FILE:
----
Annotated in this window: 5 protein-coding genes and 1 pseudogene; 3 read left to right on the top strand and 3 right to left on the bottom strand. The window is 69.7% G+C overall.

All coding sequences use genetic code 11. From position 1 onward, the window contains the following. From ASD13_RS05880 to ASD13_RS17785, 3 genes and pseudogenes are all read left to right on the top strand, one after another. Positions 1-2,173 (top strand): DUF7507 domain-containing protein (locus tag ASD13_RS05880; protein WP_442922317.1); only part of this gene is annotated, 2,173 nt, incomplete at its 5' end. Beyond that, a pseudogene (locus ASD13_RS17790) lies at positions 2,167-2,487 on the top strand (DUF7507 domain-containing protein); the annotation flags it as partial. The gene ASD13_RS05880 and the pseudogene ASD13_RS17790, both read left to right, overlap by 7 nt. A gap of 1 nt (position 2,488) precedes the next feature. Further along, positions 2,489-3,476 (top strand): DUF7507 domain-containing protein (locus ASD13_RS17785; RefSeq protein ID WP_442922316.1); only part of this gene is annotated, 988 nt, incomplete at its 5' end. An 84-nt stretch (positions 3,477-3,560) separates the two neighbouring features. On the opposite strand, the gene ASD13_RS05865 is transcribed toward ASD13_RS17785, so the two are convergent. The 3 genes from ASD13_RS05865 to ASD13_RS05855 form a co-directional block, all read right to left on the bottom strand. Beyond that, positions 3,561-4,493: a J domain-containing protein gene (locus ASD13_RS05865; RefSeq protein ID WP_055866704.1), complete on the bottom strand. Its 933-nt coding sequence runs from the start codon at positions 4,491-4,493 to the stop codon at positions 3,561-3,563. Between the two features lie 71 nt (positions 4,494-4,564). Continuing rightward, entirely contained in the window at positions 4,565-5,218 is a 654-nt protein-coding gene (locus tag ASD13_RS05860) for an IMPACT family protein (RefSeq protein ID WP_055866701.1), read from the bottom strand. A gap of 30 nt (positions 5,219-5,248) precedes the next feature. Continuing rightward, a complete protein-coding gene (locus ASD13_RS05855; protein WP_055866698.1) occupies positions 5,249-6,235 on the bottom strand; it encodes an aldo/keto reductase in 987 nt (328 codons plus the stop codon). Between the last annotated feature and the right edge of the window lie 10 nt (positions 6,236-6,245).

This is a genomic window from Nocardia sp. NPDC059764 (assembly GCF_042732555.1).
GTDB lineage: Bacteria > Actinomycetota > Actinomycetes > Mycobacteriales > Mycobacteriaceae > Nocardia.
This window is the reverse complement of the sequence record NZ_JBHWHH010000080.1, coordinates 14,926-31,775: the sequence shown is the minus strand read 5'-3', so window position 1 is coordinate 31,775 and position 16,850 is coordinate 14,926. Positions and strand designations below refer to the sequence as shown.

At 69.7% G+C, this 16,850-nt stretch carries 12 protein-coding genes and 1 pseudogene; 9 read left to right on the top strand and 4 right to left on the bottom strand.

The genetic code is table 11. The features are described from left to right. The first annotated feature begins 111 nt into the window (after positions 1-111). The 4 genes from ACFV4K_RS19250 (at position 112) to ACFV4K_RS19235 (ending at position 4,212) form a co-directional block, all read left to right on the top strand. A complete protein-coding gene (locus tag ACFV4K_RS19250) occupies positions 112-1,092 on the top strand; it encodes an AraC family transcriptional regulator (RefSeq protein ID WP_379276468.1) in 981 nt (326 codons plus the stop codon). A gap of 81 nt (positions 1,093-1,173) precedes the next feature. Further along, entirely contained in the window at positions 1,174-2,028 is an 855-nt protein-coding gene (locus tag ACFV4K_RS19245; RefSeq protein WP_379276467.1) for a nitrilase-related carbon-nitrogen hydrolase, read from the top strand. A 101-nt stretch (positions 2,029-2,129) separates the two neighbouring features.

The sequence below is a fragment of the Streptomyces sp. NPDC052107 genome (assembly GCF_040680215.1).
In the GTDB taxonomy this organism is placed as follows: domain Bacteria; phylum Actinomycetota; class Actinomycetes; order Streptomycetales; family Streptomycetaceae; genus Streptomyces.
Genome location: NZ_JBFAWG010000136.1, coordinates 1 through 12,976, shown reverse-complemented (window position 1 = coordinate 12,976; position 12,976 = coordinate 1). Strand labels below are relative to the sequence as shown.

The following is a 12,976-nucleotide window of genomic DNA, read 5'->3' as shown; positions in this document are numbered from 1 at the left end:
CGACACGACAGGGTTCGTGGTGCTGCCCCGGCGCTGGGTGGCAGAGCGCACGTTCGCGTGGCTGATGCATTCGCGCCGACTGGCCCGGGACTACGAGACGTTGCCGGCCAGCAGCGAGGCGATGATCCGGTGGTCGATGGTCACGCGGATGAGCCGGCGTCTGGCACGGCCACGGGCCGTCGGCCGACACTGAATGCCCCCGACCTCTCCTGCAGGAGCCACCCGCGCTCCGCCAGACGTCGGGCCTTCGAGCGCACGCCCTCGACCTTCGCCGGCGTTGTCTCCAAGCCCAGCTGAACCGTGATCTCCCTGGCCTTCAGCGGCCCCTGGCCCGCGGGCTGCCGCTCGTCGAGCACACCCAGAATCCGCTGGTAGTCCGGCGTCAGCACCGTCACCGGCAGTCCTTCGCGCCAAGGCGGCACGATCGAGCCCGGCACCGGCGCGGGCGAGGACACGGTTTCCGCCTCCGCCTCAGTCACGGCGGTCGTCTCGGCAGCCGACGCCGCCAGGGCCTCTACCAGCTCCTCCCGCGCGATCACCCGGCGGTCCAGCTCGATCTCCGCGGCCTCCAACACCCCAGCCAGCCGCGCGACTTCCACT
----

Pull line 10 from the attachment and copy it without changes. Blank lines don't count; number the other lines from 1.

Genome location: NZ_JBFAWG010000136.1, coordinates 1 through 12,976, shown reverse-complemented (window position 1 = coordinate 12,976; position 12,976 = coordinate 1). Strand labels below are relative to the sequence as shown.